By Brian Acton
You’re in a bad credit situation, but you need a credit card. It can be hard to qualify for credit cards if your credit isn’t up to par. But there are credit cards out there that can help those with bad credit improve their score. Unfortunately, there are also credit cards that can take advantage of those with bad credit. You’ll want to look out for the red flags for credit cards.
If you want to choose the right credit card, you’ll need to know what to avoid. That’s why we’ve listed seven major red flags to be on the lookout for. We don’t want you have a bad credit card on your hands. And trust us—you don’t either.
1. Sky-high interest rates
People with bad credit usually can’t qualify for the same interest rates as those with good or fair credit. It’s the industry’s way of protecting itself against risky customers. But some cards aimed at people with bad credit charge unnecessarily high interest rates—sometimes more than twice what someone with good credit can get.
The best way to avoid sky-high interest rates is to shop around and find the cards for bad credit that offer lower rates. For example, the Green Dot primor Visa Classic secured credit card offers a variable 13.99% APR and higher credit limits once you make five monthly payments on time.
2. High annual fees
Some credit cards for bad credit charge no annual fee while others charge fees, but keep them on the lower end. Then there are cards that charge upward of $100, which is comparable to annual fees for some high-level rewards credit cards. But an annual fee more than $50 without any rewards perks might be a red flag. Typically, there isn’t a reason to shell out more than $50 for an annual fee if the card doesn’t have a rewards system.
Looking for a card for bad credit with fair annual fees? Take a look at the Secured Visa from Merrick Bank. The annual fee is only $36, billed $3 a month thereafter.
3. Tacked-on fees
Some credit card issuers will tack on suspicious fees that most credit cards don’t include. These may include processing or application fees required to open your card or monthly maintenance fees that add to your annual cost.
While annual fees and late payment fees are commonplace, look out for excessive fees that would lead you to pay much more for the card than you bargained for. Make sure you understand the card’s fee structure before you apply.
On the other hand, don’t knock secured credit cards from a reputable card issuer. These cards require you to put up a security deposit that, in most cases, you eventually earn back by managing your account responsibly.
4. Incomplete credit reporting
To improve your credit score, your credit card activity must be reported to all three major credit bureaus —Experian, /zigman2/quotes/208623784/composite EXPGY +1.03% Equifax /zigman2/quotes/208789454/composite EFX +0.39% and TransUnion. /zigman2/quotes/209192458/composite TRU +0.41% If your card issuer doesn’t do that, it limits how much your card can help you improve your credit.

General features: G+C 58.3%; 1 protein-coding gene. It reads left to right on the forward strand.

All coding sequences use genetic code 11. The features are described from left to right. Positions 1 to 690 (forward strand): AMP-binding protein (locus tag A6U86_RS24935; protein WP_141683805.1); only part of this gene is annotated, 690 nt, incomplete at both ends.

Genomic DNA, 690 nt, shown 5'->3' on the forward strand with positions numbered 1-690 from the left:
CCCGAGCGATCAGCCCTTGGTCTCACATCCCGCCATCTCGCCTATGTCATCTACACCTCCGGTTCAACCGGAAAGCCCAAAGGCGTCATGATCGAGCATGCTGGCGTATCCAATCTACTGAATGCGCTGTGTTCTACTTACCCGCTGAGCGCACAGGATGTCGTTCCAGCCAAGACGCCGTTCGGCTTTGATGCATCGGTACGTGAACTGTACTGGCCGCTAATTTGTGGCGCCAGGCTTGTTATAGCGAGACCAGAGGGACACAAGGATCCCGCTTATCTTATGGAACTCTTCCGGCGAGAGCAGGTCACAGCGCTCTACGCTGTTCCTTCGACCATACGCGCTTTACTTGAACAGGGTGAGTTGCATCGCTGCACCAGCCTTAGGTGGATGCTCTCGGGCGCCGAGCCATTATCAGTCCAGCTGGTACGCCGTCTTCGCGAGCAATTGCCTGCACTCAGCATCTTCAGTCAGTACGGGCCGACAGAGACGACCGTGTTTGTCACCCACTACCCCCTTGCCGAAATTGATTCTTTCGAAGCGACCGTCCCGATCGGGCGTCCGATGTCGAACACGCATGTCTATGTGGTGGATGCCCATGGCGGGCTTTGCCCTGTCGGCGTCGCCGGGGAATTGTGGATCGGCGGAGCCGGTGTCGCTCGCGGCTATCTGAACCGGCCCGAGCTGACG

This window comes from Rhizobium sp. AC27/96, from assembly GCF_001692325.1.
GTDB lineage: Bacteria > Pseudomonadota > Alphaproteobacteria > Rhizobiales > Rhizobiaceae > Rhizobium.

This is why a secured credit card, which requires a security deposit, is preferable to a prepaid debit card. Prepaid debit cards don’t typically affect your credit because your account information and payments aren’t reported. You should make sure any card you’re considering reports to all three of the main credit bureaus.
5. High credit limits
High credit limits sound great. But when it comes to credit cards for bad credit, you may want to be wary. For one thing, you may have to pay a lot of fees or an excessive interest rate to access a high credit limit. For another, high credit limits can quickly spiral out of control if you have trouble managing your debt.
6. A lack of monitoring
People with bad credit need to pay extra attention to their finances. If a card offers no way to monitor your credit progress or keep track of payments, you may want to keep looking. Opt for a card that has online account options and email or text alerts for upcoming payments so you can more responsibly manage your on-time payments— timely payments account for 35% of your credit score, after all.
7. No room for improvement
Cards for bad credit should be designed to improve your credit and reward you for responsible behavior. If they don’t, you should look for a card that does. For instance, secured credit cards may offer the ability to earn an unsecured card after a period of responsible use and timely payments. Or, they’ll offer to raise your credit limit without requiring an additional deposit.
Start your research on credit cards that can help improve your credit score by checking out this roundup of credit cards for bad credit . Remember, before applying, you’ll want to find out where your credit stands by checking your credit score.
This article originally appeared on Credit.com .